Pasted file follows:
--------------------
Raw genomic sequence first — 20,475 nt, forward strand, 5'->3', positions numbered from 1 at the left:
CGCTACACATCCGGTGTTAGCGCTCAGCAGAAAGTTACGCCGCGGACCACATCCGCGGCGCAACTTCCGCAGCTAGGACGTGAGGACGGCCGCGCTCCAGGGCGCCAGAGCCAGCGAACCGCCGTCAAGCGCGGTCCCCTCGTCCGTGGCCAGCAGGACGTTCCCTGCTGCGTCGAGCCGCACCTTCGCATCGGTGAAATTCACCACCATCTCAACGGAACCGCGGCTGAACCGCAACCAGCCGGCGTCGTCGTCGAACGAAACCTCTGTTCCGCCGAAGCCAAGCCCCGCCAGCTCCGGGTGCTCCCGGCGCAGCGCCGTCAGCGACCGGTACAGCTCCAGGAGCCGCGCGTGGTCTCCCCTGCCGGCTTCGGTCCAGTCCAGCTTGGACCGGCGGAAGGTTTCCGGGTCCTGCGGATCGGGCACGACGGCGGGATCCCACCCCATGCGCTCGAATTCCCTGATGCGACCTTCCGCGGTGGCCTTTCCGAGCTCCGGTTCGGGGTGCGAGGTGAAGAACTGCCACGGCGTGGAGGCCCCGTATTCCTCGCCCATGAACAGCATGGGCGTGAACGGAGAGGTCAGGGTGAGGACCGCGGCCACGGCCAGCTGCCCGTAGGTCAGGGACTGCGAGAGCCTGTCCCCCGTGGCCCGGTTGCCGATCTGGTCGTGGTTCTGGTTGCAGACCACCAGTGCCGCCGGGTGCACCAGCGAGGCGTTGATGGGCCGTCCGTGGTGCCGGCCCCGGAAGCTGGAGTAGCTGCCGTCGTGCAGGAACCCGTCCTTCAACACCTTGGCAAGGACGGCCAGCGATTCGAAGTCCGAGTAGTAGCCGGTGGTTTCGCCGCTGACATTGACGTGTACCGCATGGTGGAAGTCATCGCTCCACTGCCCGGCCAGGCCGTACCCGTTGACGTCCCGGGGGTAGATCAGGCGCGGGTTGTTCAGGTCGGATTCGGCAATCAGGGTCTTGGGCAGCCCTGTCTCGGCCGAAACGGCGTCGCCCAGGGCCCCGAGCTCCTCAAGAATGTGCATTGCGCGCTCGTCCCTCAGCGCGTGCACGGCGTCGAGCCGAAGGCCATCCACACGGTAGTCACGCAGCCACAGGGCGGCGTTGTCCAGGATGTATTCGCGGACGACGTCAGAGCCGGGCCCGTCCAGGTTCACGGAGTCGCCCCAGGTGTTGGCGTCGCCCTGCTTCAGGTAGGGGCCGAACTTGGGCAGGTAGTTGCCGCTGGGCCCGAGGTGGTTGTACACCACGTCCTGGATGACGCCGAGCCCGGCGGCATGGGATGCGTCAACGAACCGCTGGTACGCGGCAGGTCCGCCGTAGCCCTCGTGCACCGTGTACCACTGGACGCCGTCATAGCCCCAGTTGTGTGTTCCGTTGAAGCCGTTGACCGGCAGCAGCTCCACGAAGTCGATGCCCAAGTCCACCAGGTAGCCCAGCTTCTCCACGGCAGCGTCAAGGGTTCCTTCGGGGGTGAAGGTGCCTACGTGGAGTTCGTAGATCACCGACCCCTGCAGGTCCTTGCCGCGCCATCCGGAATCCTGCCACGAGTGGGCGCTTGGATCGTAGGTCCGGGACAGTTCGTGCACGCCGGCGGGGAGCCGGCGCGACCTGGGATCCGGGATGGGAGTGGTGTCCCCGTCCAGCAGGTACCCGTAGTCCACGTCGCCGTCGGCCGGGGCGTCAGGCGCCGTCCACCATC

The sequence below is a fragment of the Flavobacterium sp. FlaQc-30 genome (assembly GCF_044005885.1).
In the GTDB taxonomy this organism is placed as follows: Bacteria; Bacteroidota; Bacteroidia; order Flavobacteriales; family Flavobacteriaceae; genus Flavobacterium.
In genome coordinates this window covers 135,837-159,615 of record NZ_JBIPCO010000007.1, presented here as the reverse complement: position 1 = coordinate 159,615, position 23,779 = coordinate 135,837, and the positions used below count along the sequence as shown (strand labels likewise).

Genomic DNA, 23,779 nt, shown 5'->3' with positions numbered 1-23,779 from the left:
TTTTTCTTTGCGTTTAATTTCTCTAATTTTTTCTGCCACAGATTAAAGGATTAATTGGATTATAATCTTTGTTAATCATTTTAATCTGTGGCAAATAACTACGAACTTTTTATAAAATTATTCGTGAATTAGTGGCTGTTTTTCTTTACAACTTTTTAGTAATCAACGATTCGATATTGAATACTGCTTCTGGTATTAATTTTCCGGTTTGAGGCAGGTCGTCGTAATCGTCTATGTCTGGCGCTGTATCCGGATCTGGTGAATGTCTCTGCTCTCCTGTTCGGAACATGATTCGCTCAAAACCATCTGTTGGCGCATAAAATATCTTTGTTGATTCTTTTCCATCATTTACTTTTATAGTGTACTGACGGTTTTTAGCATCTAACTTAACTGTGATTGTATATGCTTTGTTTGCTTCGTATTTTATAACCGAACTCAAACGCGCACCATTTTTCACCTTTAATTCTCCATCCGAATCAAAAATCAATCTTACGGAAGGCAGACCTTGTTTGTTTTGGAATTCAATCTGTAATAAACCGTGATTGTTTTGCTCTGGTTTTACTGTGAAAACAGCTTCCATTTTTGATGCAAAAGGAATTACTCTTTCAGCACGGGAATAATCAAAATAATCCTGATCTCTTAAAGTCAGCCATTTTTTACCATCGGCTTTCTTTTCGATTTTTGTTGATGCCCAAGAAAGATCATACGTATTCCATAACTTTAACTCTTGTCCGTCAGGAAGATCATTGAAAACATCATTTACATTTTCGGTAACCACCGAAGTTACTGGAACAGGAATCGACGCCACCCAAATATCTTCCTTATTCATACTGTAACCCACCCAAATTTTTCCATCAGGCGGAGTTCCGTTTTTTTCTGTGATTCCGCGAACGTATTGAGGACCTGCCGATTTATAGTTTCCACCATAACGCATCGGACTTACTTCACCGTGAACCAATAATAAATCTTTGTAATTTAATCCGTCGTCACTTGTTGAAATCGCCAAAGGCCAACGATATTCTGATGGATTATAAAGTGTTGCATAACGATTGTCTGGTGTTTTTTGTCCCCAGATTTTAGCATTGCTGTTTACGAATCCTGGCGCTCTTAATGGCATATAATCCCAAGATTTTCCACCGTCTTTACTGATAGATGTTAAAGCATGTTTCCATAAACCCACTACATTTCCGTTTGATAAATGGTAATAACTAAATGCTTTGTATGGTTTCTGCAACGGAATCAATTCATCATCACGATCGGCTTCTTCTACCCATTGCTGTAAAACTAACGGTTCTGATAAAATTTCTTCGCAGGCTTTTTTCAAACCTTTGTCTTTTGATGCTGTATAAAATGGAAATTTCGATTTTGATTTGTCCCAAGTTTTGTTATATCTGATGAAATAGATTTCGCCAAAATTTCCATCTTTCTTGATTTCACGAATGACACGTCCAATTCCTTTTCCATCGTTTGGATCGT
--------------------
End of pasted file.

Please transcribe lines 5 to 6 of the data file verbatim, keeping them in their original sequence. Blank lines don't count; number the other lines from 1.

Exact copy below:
In genome coordinates this window covers 135,837-159,615 of record NZ_JBIPCO010000007.1, presented here as the reverse complement: position 1 = coordinate 159,615, position 23,779 = coordinate 135,837, and the positions used below count along the sequence as shown (strand labels likewise).

Genomic DNA, 23,779 nt, shown 5'->3' with positions numbered 1-23,779 from the left: